Hide Articles List

21 articles on this Page

COAL AGAIN.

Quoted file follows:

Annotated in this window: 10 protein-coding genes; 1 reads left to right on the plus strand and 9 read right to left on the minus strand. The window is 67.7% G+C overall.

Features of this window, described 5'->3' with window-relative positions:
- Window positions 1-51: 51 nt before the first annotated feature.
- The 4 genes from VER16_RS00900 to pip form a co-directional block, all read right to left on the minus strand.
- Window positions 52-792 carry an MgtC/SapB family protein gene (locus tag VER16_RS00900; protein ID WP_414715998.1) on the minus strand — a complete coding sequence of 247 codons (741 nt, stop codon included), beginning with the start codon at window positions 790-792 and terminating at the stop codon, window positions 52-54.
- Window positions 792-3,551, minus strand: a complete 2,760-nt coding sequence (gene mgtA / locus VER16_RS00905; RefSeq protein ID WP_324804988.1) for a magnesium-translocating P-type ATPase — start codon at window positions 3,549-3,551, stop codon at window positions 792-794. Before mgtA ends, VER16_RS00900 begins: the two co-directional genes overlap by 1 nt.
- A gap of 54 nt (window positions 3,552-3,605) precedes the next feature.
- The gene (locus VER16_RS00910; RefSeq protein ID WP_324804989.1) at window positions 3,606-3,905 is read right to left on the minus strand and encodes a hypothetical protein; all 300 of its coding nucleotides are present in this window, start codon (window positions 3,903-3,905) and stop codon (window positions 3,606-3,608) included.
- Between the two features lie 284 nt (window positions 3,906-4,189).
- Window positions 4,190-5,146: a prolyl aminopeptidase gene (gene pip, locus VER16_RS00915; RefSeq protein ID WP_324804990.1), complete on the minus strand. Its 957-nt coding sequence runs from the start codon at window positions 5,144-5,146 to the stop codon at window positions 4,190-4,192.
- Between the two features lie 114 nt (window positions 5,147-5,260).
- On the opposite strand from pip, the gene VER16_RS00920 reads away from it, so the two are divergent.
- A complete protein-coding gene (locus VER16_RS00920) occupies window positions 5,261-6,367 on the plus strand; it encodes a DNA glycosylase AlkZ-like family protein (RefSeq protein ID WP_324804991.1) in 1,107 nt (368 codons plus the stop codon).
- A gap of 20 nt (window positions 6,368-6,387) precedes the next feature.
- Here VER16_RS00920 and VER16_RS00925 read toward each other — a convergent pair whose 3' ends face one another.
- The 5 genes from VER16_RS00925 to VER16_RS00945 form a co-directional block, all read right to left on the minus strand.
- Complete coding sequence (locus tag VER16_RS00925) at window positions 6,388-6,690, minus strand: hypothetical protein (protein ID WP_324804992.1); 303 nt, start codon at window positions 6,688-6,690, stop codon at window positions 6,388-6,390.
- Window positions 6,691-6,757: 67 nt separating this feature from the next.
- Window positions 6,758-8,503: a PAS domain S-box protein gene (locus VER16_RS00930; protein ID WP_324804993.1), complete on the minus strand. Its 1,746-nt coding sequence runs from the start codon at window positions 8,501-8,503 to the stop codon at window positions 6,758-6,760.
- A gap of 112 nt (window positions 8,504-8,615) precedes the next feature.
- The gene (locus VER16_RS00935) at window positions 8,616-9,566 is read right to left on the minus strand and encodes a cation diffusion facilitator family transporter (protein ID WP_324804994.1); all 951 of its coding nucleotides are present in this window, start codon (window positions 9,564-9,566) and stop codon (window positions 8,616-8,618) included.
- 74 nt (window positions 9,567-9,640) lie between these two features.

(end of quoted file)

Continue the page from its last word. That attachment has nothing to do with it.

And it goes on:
THE ELECTION RIOTS

News
Cite
Share